Tonga is the only country in the southern hemisphere where you can actually swim with Humpback whales. Every year, starting around June/July, thousand of whales undertake the longest migration known, crossing half of the world to meet near the island of Tonga.

Before this, the last time I had had the opportunity to see humpback whales was in Antarctica, but I had never had the opportunity to swim with them. We purposely decided to go early in the season, and so Craig Parry and I headed out to Vava’u, Tonga in July. Going early in the season meant less whales, but also less tourists visiting those islands—a prime time if we were hoping to increase the quality of our interactions. And I have to tell you... we got really lucky.

Literally 3 minutes later, this young whale was swimming toward us, looking to play with us.

On day two, while we were swimming with a mother and cub, we noticed a lone teenage whale playing around. We slowly approached him and gently slipped into the water, hoping not to scare him. Literally three minutes later, this young whale was swimming toward us, looking to play with us.

A scary moment, you might say, when you realize that you can’t fit this airplane-sized animal into your fisheye lens. When his nose and tail are about to touch you... missing by just a few centimeters. This whale would swim in front of us, roll next to us and swim under us, only a few centimeters from our fragile human body.

We understood that this animal meant no harm to us, and as this realization seeped in confidence replaced fear, and we literally spent the next 2 hours playing with this beautiful creature. Those two hours were magical, intimate, and powerful. Having previously shot whale sharks underwater, I didn’t believe Craig when he told me that I would constantly need an ultra-wide angle lens. I couldn’t have been more wrong, and both of the shots you are seeing were taken with a fisheye lens.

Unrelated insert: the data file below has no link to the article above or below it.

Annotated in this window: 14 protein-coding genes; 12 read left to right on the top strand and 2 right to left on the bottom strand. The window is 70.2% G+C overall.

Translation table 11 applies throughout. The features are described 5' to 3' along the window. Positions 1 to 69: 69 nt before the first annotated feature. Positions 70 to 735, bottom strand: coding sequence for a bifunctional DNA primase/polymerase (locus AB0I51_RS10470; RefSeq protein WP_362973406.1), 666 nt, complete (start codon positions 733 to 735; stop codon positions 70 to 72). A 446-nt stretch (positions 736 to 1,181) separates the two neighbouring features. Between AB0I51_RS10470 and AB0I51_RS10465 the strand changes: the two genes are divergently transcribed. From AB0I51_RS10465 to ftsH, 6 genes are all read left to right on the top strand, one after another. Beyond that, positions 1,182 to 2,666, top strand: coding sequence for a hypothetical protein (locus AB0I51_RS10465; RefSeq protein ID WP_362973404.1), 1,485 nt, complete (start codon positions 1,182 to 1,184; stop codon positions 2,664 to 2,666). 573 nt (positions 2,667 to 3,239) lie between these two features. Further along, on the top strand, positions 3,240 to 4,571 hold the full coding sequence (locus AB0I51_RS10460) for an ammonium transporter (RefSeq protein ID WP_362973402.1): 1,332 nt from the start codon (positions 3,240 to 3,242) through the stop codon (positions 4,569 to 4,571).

We understood that this animal meant no harm to us, and as this realization seeped in confidence replaced fear, and we literally spent the next 2 hours playing with this beautiful creature.

In fact, I used the following configuration for this trip: Aquatech underwater housing, Sony A7r II, and a 28mm with Fisheye adaptor (16mm). I also used the Sony 11-22mm.

I decided to shoot 7 bracketed exposures in 0.3 stop increments, hoping to either get (1) A high dynamic range composition or (2) A correctly exposed photo (given how fast the whale was coming to us, I had no time to adjusting the metering of the camera). Regarding autofocus, those two lenses seems to focus too much on the picoplankton at wide aperture. Reducing the f-stop from F6.3 to F8 increased the amount of keepers. And finally, regarding shutter speed, I wouldn’t recommend going below 1/640s, given the movement of water and the speed at which the whale moves around.


Josselin Cornou is an explorer, contemporary and landscape Photographer, and an addict of the unknown. He's travelled all over the world capturing some of the most stunning photographs you've ever seen. You can find more of his work on his website or by following him on Instagram.